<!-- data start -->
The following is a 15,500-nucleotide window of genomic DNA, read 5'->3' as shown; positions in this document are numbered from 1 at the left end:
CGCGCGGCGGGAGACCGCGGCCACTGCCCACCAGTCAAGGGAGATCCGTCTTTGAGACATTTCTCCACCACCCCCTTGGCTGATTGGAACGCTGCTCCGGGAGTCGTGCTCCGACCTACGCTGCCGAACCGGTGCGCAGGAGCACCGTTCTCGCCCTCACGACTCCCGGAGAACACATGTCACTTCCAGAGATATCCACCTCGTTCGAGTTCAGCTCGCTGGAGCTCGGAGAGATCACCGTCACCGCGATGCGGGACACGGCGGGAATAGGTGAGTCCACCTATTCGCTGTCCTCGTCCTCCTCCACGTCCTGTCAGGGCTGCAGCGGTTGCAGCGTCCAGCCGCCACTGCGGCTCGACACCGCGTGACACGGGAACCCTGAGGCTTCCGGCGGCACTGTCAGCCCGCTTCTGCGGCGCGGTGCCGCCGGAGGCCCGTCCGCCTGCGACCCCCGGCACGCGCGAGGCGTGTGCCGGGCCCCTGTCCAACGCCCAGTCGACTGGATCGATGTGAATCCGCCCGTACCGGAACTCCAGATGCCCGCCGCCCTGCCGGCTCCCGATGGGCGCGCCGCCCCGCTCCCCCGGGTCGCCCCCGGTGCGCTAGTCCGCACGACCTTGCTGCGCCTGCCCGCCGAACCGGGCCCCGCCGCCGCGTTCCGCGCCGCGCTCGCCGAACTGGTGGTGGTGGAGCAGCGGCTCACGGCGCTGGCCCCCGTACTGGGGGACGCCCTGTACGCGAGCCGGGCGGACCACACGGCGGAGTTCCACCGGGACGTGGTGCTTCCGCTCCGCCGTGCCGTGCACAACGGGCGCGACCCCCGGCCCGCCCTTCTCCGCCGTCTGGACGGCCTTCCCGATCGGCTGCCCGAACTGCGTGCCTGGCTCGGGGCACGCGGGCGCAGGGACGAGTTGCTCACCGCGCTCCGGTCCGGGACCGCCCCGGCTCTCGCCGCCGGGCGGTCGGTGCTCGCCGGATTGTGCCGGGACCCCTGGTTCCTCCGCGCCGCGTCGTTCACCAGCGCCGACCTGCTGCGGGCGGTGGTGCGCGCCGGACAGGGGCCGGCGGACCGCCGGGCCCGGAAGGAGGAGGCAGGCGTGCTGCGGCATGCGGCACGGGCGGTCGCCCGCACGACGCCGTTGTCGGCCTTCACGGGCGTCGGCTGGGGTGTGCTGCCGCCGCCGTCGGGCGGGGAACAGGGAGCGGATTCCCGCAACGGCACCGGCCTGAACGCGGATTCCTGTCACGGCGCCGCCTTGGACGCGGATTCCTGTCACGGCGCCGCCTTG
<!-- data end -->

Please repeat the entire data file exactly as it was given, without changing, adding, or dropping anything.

The following is a 15,500-nucleotide window of genomic DNA, read 5'->3' as shown; positions in this document are numbered from 1 at the left end:
CGCGCGGCGGGAGACCGCGGCCACTGCCCACCAGTCAAGGGAGATCCGTCTTTGAGACATTTCTCCACCACCCCCTTGGCTGATTGGAACGCTGCTCCGGGAGTCGTGCTCCGACCTACGCTGCCGAACCGGTGCGCAGGAGCACCGTTCTCGCCCTCACGACTCCCGGAGAACACATGTCACTTCCAGAGATATCCACCTCGTTCGAGTTCAGCTCGCTGGAGCTCGGAGAGATCACCGTCACCGCGATGCGGGACACGGCGGGAATAGGTGAGTCCACCTATTCGCTGTCCTCGTCCTCCTCCACGTCCTGTCAGGGCTGCAGCGGTTGCAGCGTCCAGCCGCCACTGCGGCTCGACACCGCGTGACACGGGAACCCTGAGGCTTCCGGCGGCACTGTCAGCCCGCTTCTGCGGCGCGGTGCCGCCGGAGGCCCGTCCGCCTGCGACCCCCGGCACGCGCGAGGCGTGTGCCGGGCCCCTGTCCAACGCCCAGTCGACTGGATCGATGTGAATCCGCCCGTACCGGAACTCCAGATGCCCGCCGCCCTGCCGGCTCCCGATGGGCGCGCCGCCCCGCTCCCCCGGGTCGCCCCCGGTGCGCTAGTCCGCACGACCTTGCTGCGCCTGCCCGCCGAACCGGGCCCCGCCGCCGCGTTCCGCGCCGCGCTCGCCGAACTGGTGGTGGTGGAGCAGCGGCTCACGGCGCTGGCCCCCGTACTGGGGGACGCCCTGTACGCGAGCCGGGCGGACCACACGGCGGAGTTCCACCGGGACGTGGTGCTTCCGCTCCGCCGTGCCGTGCACAACGGGCGCGACCCCCGGCCCGCCCTTCTCCGCCGTCTGGACGGCCTTCCCGATCGGCTGCCCGAACTGCGTGCCTGGCTCGGGGCACGCGGGCGCAGGGACGAGTTGCTCACCGCGCTCCGGTCCGGGACCGCCCCGGCTCTCGCCGCCGGGCGGTCGGTGCTCGCCGGATTGTGCCGGGACCCCTGGTTCCTCCGCGCCGCGTCGTTCACCAGCGCCGACCTGCTGCGGGCGGTGGTGCGCGCCGGACAGGGGCCGGCGGACCGCCGGGCCCGGAAGGAGGAGGCAGGCGTGCTGCGGCATGCGGCACGGGCGGTCGCCCGCACGACGCCGTTGTCGGCCTTCACGGGCGTCGGCTGGGGTGTGCTGCCGCCGCCGTCGGGCGGGGAACAGGGAGCGGATTCCCGCAACGGCACCGGCCTGAACGCGGATTCCTGTCACGGCGCCGCCTTGGACGCGGATTCCTGTCACGGCGCCGCCTTG